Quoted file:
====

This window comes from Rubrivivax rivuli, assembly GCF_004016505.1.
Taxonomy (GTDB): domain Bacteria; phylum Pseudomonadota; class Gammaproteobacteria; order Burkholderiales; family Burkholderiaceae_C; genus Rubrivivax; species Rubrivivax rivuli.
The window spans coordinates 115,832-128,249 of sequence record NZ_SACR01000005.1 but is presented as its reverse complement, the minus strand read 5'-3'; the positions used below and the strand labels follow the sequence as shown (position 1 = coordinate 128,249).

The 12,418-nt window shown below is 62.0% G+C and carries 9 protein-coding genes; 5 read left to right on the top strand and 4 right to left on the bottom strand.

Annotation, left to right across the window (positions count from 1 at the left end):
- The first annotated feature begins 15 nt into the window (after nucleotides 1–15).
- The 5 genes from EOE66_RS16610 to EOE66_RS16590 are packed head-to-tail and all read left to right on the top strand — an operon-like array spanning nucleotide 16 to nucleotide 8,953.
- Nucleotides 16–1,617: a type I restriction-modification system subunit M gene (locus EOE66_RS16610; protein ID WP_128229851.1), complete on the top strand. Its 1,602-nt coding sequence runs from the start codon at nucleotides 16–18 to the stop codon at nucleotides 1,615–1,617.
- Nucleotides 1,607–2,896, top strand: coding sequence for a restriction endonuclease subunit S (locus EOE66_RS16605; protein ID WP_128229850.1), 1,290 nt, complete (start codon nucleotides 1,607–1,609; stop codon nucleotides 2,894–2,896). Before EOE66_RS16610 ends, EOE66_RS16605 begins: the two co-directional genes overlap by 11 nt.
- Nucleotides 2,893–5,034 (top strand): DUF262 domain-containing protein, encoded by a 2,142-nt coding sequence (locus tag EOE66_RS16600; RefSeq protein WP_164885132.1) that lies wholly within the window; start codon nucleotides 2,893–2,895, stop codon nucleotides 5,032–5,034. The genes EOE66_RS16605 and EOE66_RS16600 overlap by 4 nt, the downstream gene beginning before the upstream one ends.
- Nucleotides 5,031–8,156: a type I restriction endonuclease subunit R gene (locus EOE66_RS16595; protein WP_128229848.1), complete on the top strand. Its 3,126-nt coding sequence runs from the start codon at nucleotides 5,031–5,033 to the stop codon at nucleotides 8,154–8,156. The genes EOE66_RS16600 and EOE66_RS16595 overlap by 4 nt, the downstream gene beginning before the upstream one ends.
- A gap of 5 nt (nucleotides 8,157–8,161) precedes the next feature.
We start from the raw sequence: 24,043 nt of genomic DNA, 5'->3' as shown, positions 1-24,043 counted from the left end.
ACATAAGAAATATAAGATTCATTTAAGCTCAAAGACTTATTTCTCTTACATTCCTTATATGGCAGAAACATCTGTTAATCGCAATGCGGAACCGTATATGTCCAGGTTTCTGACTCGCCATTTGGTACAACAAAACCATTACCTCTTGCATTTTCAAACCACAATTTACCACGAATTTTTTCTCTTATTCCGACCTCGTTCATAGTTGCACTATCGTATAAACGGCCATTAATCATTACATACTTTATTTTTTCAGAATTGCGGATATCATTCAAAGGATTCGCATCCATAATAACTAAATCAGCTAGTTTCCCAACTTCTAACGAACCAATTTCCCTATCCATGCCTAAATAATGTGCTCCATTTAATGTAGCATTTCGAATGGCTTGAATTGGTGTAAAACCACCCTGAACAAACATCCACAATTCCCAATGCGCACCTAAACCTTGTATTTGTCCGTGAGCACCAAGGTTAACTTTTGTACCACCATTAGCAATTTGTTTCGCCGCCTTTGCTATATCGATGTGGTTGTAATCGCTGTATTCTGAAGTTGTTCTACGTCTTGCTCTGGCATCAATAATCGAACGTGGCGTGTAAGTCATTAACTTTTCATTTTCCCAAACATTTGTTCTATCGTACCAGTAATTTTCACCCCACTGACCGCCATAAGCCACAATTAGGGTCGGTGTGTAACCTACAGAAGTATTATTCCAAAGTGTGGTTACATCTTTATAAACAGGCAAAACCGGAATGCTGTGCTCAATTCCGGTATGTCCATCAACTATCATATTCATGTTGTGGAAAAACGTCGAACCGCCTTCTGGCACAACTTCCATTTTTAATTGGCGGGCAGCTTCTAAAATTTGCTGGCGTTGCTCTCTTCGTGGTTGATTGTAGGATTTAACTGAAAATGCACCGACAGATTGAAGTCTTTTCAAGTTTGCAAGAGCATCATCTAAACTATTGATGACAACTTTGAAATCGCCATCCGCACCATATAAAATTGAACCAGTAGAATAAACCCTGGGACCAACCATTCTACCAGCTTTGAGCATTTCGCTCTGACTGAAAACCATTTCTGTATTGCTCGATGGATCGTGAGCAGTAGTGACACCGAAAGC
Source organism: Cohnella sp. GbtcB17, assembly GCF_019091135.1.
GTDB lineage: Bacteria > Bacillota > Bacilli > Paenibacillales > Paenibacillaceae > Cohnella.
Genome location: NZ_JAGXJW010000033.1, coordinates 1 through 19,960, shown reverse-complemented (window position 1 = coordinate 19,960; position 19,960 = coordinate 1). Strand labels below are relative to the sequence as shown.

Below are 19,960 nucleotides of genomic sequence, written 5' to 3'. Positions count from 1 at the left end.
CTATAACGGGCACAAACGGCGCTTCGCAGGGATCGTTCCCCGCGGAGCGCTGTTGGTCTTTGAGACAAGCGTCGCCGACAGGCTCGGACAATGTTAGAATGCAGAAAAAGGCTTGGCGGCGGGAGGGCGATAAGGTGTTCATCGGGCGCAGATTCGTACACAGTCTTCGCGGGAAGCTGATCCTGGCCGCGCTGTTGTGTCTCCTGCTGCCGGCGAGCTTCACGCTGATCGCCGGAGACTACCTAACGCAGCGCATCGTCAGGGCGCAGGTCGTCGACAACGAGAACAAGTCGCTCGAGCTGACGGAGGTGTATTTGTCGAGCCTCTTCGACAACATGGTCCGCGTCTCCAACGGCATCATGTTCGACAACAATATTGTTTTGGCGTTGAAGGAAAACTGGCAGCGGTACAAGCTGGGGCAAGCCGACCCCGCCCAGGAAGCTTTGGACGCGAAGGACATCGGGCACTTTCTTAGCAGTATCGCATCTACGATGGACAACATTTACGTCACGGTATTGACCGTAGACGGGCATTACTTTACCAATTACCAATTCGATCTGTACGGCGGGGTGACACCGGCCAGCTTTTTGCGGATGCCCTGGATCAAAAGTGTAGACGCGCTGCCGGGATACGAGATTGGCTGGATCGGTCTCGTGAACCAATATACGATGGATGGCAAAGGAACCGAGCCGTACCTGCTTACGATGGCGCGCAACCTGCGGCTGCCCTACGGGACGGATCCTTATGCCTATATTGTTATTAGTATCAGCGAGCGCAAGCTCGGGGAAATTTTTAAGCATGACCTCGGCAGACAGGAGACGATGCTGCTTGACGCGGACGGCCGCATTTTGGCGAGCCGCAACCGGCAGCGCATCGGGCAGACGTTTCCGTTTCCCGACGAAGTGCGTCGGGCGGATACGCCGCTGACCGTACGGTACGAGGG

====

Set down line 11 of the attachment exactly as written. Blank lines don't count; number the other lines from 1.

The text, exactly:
- Nucleotides 5,031–8,156: a type I restriction endonuclease subunit R gene (locus EOE66_RS16595; protein WP_128229848.1), complete on the top strand. Its 3,126-nt coding sequence runs from the start codon at nucleotides 5,031–5,033 to the stop codon at nucleotides 8,154–8,156. The genes EOE66_RS16600 and EOE66_RS16595 overlap by 4 nt, the downstream gene beginning before the upstream one ends.